A fixer-upper

A home on the market in San Francisco could break a real estate record in the Bay City.

There are fixer-uppers and then there are fixer-uppers. However,an Italian palazzo-style home currently on the market in San Francisco’s Pacific Heights neighborhood could take the prize for the priciest fixer-upper in the city’s history.

The palatial, 7-bedroom house at 2901 Broadway hasn’t had its heating and plumbing systems replaced since 1927, features an un-renovated kitchen and bathrooms and lacks a security system. But the house is being listed for $55 million—twice as much as the most expensive house ever sold in the city.

The house does have some definite perks to justify the huge price tag. The living room has a view of the Golden Gate Bridge and Alcatraz Island and neighbors include such well known figures as Gordon Getty and Larry Ellison. Designed by architect Henry Clay Smith and Joseph Strauss, who was also an engineer on the Golden Gate Bridge, the house includes a tennis court, a massive stone staircase leading up to the property’s entrance and plenty of leftover glamor from the roaring twenties.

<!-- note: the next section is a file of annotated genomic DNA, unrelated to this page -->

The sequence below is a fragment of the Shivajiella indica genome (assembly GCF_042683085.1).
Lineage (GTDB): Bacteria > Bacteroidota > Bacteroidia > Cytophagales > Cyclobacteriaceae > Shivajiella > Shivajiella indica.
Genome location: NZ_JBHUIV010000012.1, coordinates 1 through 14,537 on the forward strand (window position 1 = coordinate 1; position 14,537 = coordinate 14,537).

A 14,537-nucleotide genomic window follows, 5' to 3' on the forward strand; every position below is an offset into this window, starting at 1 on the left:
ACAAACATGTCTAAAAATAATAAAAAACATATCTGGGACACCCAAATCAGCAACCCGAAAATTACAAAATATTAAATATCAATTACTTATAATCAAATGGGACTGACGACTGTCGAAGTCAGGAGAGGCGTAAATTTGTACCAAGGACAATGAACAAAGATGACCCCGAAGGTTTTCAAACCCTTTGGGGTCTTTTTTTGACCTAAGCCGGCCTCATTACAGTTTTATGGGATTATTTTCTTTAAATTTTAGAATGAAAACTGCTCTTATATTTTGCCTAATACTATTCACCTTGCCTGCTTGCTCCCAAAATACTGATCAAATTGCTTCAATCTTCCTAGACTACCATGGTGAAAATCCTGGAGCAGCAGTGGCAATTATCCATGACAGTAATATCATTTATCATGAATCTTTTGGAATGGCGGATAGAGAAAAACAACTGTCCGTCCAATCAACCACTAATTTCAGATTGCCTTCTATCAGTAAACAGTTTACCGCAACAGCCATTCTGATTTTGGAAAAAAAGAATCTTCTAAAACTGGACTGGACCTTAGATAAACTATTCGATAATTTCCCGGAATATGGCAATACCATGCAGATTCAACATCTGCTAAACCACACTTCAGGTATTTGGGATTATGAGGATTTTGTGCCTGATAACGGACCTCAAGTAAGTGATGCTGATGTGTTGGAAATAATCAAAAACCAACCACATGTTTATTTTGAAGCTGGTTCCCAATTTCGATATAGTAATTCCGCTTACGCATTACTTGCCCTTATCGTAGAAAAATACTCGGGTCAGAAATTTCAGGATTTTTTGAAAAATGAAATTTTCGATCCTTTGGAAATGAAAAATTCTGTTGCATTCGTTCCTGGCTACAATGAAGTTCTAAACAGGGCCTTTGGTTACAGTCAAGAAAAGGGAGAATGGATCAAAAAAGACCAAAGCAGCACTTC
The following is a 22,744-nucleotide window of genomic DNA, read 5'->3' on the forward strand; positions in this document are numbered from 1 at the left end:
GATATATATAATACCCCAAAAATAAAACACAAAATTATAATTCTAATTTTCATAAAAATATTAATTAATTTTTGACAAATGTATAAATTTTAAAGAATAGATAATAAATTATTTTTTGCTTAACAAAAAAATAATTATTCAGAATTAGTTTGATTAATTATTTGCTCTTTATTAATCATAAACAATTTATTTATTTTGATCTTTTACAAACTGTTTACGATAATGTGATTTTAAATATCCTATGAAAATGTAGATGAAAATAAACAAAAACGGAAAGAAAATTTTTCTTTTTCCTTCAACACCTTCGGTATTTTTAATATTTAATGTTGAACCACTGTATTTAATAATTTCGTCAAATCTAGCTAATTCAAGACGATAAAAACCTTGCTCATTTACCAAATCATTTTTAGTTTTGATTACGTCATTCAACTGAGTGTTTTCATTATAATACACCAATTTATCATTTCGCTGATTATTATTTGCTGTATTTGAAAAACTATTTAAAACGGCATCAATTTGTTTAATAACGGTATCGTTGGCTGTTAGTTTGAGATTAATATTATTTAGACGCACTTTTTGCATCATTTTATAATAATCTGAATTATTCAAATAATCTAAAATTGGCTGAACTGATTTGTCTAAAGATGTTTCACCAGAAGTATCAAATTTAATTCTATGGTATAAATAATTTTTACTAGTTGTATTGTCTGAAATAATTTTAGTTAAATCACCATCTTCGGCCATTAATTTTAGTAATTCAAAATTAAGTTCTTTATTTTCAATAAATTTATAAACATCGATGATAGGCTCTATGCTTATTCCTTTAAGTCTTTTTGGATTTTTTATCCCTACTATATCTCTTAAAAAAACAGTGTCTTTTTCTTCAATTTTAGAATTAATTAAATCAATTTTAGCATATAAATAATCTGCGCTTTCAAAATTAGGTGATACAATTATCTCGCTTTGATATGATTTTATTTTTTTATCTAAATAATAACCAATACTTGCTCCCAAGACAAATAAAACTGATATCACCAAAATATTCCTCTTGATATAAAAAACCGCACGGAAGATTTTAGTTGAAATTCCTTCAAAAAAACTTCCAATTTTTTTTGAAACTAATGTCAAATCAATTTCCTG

But according to one listing agent who spoke to Bloomberg news service, the property probably needs “a few million” in renovations to be a luxury property. Contrast this listing to the current record-holder for a home sale in the city, the $25.5 million sale of a 16,000-square-foot home sold in 2005 by J. Crew Group head Mickey Drexler; that property was completely renovated and featured a Roman-style pool in the basement.

Still, the seller, Gladyne Mitchell, may yet see an interested buyer at this price. After all, there are many who enjoy the thrill of a fixer-upper, no matter how massive the scale.